Walking out of church a couple of weeks ago I overheard a conversation in which the participants were lamenting the December sun and warmer than average start to winter. The gist of the dialogue was something like "...it's not nice enough to golf and not cold enough to ice fish…."

Such are the struggles when a warm start to December follows a mild November.

Ice Fishing Float

Many anglers who haven't already ventured out to their favorite lake or a promising new destination are waiting anxiously for good ice to get their winter fishing season started.​

By now, a few days of more seasonal weather have moved in and I suspect golf would no longer fit into that conversation. But ice fishing is certainly a hot topic this year. I can't remember a year when I've heard so much positive chatter about ice fishing, and many anglers who haven't already ventured out to their favorite lake or a promising new destination are waiting anxiously for good ice to get their winter fishing season started.

And with good reason. North Dakota has a record number of lakes on the landscape right now and a lot of them have good populations of walleye, perch and/or northern pike.

Even though we're into mid-December, it's not too late to offer some ice safety reminders from the North Dakota Game and Fish Department.

Some tips to be aware of are:
  • Snow insulates ice, hampering solid ice formation, and makes it difficult to check thickness. Snow also hides the blemishes, such as cracked, weak and open water areas.
  • Avoid cracks, pressure ridges, slushy or darker areas that signal thinner ice. The same goes for ice that forms around partially submerged trees, brush, embankments or other structures.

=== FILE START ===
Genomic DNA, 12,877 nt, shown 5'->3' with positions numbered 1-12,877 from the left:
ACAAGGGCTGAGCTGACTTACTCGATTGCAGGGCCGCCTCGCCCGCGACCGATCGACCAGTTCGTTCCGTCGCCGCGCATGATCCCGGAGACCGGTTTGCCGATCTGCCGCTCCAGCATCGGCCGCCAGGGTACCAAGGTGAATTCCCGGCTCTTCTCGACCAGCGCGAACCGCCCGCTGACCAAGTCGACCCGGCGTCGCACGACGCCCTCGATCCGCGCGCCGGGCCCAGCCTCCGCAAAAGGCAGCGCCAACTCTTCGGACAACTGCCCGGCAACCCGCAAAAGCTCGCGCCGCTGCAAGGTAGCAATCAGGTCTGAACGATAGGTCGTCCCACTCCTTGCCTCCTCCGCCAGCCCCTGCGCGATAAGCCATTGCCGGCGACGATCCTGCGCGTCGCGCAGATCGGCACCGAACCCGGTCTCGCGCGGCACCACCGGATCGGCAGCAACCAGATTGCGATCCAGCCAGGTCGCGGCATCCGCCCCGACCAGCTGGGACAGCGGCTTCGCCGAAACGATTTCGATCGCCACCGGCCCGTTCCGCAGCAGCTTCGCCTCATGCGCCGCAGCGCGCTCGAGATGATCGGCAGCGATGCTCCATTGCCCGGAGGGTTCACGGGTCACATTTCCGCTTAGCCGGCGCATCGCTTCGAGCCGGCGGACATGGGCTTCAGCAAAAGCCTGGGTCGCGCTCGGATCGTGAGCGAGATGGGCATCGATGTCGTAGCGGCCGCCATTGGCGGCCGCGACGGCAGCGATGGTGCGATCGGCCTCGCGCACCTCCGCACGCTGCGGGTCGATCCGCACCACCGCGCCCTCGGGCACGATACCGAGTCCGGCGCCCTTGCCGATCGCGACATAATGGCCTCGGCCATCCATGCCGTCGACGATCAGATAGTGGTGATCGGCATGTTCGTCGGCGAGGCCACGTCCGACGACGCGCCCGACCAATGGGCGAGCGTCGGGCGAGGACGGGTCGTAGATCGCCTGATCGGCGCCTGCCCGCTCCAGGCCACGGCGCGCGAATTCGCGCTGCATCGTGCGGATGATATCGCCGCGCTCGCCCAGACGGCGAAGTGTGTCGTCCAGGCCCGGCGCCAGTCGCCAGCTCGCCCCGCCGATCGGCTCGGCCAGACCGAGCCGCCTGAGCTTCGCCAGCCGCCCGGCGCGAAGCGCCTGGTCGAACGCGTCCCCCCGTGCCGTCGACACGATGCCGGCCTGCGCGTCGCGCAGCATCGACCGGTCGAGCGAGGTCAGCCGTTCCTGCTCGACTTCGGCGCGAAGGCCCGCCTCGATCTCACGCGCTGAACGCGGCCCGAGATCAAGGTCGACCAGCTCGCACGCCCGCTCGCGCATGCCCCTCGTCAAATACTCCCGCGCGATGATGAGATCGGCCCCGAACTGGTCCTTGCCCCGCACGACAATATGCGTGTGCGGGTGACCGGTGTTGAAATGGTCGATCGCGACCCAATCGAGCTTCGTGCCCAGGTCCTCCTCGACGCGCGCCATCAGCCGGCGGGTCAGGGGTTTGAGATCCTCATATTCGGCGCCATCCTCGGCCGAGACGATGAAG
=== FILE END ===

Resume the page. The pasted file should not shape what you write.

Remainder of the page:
• Ice thickness is not consistent and can vary significantly even in a small area. Ice shouldn't be judged by appearance alone. Anglers should drill test holes as they make their way out on the lake, and an ice chisel should be used to check ice thickness while moving around.
  • Daily temperature changes cause ice to expand and contract, affecting its strength.
  • The following minimums are recommended for travel on clear-blue lake ice formed under ideal conditions. However, early in the winter it's a good idea to double these figures to be safe: 4 inches for a group walking single file; 6 inches for a snowmobile or all-terrain vehicle; 8-12 inches for an automobile; and 12-15 inches for a pickup/truck.
These tips could help save a life:
  • Wear a personal flotation device and carry a cell phone.
  • Carry ice picks or a set of screwdrivers to pull yourself back on the ice if you fall through.
  • If someone breaks through the ice, call 911 immediately. Rescue attempts should employ a long pole, board, rope, blanket or snowmobile suit. If that's not possible, throw the victim a life jacket, empty water jug or other buoyant object.
  • To treat hypothermia, replace wet clothing with dry clothing and immediately transport victim to a hospital.
These tips aren't meant to scare anyone away from going on the ice, but it is a time of year when we all should thoroughly assess ice conditions before venturing out.

And if the ice isn't quite ready on your favorite lake, enjoy the nice weather and continue hunting for pheasant, grouse, partridge, turkey and archery deer through Jan. 3, 2016.

For more information on ice fishing regulations and North Dakota fishing waters, the Game and Fish Department's website at gf.nd.gov has a wealth of up-to-date information to get you pointed in the right direction for a successful ice fishing outing.